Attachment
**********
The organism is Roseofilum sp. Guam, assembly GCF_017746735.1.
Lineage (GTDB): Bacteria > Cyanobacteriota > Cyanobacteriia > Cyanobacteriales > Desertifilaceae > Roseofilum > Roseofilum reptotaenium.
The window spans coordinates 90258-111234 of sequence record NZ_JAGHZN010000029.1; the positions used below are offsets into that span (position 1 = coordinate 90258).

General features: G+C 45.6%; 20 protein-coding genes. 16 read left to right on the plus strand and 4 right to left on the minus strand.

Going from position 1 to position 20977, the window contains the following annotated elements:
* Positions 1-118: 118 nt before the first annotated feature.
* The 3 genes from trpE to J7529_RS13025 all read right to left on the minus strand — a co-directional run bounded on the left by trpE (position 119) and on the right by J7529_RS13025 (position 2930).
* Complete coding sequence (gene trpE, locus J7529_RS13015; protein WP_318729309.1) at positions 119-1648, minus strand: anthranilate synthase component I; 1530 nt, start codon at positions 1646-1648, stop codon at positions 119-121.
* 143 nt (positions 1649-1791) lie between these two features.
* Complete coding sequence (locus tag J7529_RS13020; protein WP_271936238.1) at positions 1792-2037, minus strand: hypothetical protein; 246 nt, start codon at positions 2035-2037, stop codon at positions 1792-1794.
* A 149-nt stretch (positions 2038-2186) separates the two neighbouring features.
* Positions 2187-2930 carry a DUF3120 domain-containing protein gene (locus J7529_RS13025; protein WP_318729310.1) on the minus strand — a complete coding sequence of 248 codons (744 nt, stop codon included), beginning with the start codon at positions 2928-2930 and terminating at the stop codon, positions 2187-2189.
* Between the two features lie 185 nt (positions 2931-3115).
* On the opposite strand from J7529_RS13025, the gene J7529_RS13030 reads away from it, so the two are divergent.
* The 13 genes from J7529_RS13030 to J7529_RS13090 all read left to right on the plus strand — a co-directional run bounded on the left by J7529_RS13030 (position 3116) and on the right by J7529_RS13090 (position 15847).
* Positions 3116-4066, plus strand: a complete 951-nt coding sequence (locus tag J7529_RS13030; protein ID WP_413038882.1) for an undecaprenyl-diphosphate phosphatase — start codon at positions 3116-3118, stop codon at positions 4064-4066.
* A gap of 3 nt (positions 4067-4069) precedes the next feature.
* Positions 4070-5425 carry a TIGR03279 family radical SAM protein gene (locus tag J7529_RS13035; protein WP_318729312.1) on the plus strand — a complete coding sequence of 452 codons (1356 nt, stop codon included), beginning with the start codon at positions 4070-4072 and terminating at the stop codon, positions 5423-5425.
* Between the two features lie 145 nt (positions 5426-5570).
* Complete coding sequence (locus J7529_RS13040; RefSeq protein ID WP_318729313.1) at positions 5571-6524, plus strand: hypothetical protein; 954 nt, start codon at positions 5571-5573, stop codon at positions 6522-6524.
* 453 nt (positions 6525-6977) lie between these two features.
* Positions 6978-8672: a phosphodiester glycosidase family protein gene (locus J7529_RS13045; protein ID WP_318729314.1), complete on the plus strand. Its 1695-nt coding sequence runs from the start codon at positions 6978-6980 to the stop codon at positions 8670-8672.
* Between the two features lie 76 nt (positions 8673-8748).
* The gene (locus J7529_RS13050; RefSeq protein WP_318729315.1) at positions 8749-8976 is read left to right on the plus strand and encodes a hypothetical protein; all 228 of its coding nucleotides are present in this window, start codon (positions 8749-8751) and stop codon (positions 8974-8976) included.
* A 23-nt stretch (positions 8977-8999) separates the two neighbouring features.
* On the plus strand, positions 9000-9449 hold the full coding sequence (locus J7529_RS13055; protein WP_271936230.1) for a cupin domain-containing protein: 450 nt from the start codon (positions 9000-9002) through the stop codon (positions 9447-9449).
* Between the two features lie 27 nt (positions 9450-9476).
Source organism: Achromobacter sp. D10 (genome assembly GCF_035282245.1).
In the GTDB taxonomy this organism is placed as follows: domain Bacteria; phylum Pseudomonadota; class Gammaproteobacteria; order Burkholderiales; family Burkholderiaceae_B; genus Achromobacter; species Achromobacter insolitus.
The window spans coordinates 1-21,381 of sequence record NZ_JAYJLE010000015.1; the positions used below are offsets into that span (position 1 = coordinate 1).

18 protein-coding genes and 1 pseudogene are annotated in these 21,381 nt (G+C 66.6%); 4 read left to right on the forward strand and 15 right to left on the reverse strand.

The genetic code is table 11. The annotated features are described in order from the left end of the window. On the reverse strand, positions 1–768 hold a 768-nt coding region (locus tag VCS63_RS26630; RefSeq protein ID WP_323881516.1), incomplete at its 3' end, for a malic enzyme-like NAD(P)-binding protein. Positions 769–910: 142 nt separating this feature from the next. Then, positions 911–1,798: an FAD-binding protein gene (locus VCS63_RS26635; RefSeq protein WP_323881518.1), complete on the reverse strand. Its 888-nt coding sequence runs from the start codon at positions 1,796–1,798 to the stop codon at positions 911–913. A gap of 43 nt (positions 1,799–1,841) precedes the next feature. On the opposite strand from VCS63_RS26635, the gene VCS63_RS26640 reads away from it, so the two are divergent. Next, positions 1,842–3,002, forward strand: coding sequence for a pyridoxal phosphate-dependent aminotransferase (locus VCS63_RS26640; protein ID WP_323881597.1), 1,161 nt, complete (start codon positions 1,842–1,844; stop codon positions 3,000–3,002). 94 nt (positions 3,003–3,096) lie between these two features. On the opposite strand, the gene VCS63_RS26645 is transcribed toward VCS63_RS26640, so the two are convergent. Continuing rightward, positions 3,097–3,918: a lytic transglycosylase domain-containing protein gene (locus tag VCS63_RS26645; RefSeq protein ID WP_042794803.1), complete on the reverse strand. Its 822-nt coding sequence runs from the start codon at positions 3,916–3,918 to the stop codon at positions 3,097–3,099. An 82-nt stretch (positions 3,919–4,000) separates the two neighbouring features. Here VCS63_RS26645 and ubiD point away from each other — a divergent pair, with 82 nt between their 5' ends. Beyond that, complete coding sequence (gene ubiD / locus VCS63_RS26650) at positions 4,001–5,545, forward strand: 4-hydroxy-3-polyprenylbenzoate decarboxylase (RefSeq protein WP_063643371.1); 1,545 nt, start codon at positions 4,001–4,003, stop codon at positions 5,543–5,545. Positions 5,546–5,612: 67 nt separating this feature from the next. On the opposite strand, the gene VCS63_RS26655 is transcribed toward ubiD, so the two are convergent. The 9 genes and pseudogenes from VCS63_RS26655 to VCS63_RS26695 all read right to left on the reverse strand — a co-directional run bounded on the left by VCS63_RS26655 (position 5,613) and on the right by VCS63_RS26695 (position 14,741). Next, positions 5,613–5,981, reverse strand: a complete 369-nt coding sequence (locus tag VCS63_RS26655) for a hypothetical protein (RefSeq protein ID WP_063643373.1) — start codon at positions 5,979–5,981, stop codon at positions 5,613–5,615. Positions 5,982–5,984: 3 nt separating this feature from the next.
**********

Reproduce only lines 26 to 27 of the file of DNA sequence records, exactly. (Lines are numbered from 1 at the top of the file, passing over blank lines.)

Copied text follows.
* On the plus strand, positions 9000-9449 hold the full coding sequence (locus J7529_RS13055; protein WP_271936230.1) for a cupin domain-containing protein: 450 nt from the start codon (positions 9000-9002) through the stop codon (positions 9447-9449).
* Between the two features lie 27 nt (positions 9450-9476).